In the final phase of the storyline this might be optional, the hero returns home and hoping to be uneventful to welcome the hero. It should be taken under circumstance that this may not always be the case. In end the villain or false hero is exposed and punished. As most of tales ends with ‘Happily Ever After’, with new appearance, hero is married and ascend upon the throne.

20. Return - Symbol: ↓

21. Pursuit - Symbol: Pr

22. Rescue - Symbol: Rs

23. Arrival - Symbol: O

24. Claim - Symbol: L

25. Task - Symbol: M

26. Solution - Symbol: N

27. Recognition - Symbol: Q

28. Exposure - Symbol: Ex

29. Transfiguration - Symbol: T

30. Punishment - Symbol: U

31. Wedding - Symbol: W

Despite the differences in shape and identity of the characters/landscapes/obstacles, the stories still have the same building blocks.

In this corpus of Russian fairy tales, there wasn’t one story that contained all thirty-one functions. If you want to make a plot, you just select a couple of functions from the list and put them in chronological order (some functions can even be repeated). The sequence of the functions is fixed, as the event consists of a certain order.


Propp doesn’t spend too much time on possible character types, because to him, they are mere vessels for actions, devices to allocate the functions around the story. Nonetheless, he identifies seven-character types, or, “spheres of action”:

1. The villain

2. The donor

3. The helper

4. The princess (or ‘sought-for-person’) and her father

5. The dispatcher

6. The hero (seeker or victim)

7. The false hero

The types might be less but one character may fulfil one sphere and one role can employ more than one character. With these seven spheres of action and the list of thirty-one functions, we can generate the plot of any Russian folktale in Propp’s collection.


Each of these functions and dramatis personae contain several subcategories combined to use as formulae through complicated syntactic representation.

The fairy tale here is from Afanasiev’s Russian Fairy Tales (1855-1863); its Russian title is Гуси-лебеди, and its English title in the edition is “The Magic Swan Geese”.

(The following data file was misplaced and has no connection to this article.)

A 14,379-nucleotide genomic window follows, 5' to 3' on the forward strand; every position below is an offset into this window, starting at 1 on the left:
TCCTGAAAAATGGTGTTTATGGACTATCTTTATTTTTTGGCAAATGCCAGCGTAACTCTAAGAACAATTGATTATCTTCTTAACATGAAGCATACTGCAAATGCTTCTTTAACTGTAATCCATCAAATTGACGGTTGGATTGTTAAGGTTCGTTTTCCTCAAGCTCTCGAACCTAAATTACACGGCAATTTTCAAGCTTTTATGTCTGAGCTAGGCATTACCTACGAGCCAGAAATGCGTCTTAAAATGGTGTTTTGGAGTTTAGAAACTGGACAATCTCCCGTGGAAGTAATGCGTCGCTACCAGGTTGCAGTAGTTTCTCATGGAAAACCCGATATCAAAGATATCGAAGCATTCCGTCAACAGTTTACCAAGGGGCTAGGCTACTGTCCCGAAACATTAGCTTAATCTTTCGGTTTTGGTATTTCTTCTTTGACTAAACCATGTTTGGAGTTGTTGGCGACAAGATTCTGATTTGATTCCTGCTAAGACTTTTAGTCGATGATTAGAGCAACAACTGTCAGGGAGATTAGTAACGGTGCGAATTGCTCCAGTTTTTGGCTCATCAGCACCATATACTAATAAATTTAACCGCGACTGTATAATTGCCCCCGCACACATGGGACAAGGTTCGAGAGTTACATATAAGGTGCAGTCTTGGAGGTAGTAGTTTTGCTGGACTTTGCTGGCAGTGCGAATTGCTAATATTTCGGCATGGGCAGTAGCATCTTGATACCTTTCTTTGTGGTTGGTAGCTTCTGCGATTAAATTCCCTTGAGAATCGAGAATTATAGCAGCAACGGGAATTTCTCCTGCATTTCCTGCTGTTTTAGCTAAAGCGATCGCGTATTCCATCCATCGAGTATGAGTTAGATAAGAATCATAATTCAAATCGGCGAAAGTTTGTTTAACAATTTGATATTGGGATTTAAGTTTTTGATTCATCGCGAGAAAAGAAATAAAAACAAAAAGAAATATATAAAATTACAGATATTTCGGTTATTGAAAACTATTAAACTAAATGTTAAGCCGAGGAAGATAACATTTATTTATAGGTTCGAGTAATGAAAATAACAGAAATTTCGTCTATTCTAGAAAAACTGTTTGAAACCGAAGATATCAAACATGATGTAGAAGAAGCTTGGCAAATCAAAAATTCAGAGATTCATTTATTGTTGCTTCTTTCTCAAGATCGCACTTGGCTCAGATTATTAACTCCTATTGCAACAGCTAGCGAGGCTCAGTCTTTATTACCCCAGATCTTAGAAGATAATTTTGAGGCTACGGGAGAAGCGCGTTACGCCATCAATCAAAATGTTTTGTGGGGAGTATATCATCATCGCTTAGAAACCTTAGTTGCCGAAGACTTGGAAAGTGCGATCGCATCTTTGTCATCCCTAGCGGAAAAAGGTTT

γ1 β1 δ1 A1 C ↑ [D ¬E1 ¬F]3 d7 E7 F9 = G4 K1 ↓ [Pr1 D1 E1 F9 = Rs4]3

Each of the units separated by spaces (γ1, β1, etc.) represents a particular function in the fairy tale. The word function here has a technical meaning: it refers to an action taken by a character which serves to advance the narrative, or, by the definition of Propp:

Function is understood as an act of a character, defined from the point of view of its significance for the course of the action.

These functions are the fundamental building blocks of fairy tales under Propp’s analysis.

The functions of the actions taken by the characters in fairy tales is one of the key characteristics of Propp’s method of analysis. It differs with older methods of analysis such as that used in the Aarne-Thompson classification system. In the Aarne-Thompson system, tales are categorized in a tiered method as per typical features called motifs, related to type of characters, objects or quantities appearing in the story. Motifs are often noun-like rather than verb-like. For example, a comparison is done in the Aarne-Thompson index between tales involving animals only and tales involving humans. Fairy tales mostly consist of anthropomorphism, and substitute an anthropomorphic animal character with a human character in a fairy tale, or vice versa, without making the tale any less effective. And it does seem possible that such substitutions can take place as a tale is transmitted across space or time:

Propp focuses on actions that advance the narrative and wouldn't be inclined to use this substitution, as changing them would affect the narrative in a vital way.

Another key characteristic of Propp’s method of analysis is the attention he pays to the sequences of functions that appear. In relation to this, he makes the following rather startling assertion. In his words:

The sequence of functions is always identical.

That is, he proposes that the functions that occur in a tale exist in a particular order. Thus be arranged in a universal sequence. Even though not every function may occur in every fairy tale, the functions will happen in the usual order, so that the sequence of functions within a given tale is a sub-sequence of the universal sequence. There will never be two functions which occur in one order in one tale and the other order in another tale. Propp considers the sequence as the central idea and the same is mentioned in this edition.


If one creates fairy tales then the reference for the fairy tales can be easily found in Morphology of the Folktale and could be proven to be very useful. The list of the functions that is mentioned by Propp might be considered as a writing guide. To create a perfect tale the sequence of functions must be decided and then the story can takes it course using the mentioned details.